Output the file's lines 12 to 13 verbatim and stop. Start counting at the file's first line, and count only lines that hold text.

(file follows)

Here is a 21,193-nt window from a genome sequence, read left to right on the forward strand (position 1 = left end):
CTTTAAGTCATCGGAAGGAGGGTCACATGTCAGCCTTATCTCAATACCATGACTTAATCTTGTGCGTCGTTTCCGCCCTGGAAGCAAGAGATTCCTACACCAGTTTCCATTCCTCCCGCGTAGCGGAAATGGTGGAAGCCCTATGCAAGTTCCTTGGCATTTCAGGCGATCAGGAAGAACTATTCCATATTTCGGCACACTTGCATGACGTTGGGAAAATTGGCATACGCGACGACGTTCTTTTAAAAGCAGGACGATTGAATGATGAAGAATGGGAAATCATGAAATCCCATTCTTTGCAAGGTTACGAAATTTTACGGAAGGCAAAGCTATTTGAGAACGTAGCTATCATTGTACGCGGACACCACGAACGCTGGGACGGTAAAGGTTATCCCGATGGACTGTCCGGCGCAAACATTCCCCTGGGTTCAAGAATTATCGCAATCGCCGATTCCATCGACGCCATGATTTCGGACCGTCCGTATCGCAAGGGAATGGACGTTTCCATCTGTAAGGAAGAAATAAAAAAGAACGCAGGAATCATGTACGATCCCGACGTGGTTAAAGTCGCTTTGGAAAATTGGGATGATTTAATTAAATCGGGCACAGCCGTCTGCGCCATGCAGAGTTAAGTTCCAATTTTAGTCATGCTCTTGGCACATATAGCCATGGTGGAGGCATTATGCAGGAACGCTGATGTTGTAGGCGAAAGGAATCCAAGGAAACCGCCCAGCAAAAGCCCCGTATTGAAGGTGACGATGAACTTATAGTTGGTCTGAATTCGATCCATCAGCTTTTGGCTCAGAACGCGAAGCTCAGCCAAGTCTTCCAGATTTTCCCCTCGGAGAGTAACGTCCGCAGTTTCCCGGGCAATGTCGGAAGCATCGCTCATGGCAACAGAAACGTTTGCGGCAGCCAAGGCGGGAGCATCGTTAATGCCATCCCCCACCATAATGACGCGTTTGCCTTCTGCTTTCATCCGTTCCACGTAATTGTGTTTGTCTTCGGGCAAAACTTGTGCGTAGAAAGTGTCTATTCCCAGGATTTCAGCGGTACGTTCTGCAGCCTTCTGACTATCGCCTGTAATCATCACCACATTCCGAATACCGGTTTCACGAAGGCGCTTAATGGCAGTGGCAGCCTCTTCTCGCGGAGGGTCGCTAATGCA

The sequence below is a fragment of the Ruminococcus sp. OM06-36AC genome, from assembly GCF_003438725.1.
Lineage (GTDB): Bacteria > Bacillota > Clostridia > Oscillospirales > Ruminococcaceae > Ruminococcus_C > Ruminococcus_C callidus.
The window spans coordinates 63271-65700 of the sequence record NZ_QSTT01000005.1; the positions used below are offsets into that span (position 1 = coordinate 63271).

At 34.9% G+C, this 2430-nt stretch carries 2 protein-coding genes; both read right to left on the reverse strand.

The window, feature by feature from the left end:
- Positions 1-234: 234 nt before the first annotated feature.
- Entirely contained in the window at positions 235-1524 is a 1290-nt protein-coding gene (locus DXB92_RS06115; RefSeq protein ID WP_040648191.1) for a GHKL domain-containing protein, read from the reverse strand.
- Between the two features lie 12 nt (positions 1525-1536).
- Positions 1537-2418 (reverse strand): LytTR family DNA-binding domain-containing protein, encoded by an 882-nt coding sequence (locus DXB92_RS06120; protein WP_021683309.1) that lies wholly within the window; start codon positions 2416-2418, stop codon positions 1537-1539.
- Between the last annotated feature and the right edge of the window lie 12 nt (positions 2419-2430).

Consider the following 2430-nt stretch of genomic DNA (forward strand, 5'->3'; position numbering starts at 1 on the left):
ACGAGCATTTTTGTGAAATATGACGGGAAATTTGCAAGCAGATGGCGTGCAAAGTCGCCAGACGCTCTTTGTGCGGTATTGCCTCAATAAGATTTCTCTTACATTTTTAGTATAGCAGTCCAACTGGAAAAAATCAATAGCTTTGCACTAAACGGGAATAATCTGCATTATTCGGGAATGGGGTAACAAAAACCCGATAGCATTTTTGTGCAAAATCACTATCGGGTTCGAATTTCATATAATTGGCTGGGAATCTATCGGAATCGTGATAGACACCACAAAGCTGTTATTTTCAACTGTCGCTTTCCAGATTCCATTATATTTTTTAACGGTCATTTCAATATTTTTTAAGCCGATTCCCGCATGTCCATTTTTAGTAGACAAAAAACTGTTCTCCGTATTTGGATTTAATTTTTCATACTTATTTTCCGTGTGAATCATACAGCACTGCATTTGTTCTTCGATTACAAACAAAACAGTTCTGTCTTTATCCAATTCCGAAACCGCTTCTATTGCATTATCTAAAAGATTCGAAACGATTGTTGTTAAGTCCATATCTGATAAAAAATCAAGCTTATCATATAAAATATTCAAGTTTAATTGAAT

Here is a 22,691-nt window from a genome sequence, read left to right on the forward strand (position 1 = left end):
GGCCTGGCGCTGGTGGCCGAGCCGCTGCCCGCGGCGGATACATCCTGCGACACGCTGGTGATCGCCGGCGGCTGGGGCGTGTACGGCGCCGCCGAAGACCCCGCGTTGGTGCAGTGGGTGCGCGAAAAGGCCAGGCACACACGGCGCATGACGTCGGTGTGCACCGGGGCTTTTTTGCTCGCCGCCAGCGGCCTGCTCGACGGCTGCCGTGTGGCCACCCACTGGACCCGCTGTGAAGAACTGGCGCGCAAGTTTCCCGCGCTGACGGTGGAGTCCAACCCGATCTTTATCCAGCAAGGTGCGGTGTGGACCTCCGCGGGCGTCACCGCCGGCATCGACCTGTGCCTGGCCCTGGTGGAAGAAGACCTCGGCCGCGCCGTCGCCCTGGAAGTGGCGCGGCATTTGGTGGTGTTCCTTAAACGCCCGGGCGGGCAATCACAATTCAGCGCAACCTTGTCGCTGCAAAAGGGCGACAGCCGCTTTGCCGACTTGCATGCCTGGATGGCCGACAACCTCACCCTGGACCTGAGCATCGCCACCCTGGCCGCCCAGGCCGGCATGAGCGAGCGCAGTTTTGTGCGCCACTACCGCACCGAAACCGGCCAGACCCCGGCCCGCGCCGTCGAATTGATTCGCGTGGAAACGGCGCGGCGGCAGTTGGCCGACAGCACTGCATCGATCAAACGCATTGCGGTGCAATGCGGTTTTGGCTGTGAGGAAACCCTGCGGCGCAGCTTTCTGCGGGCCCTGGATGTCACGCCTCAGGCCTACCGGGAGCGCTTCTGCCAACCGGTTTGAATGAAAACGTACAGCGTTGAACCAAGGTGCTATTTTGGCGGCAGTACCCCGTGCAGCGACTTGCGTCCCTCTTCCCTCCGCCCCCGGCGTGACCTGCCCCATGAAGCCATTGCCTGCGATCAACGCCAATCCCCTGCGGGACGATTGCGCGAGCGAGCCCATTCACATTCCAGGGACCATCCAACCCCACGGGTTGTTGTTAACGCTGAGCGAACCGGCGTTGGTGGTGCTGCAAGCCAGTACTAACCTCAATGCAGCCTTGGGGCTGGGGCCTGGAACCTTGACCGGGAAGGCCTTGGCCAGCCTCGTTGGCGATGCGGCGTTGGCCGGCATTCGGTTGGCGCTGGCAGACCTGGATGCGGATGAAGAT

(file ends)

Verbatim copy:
- Between the last annotated feature and the right edge of the window lie 12 nt (positions 2419-2430).

Consider the following 2430-nt stretch of genomic DNA (forward strand, 5'->3'; position numbering starts at 1 on the left):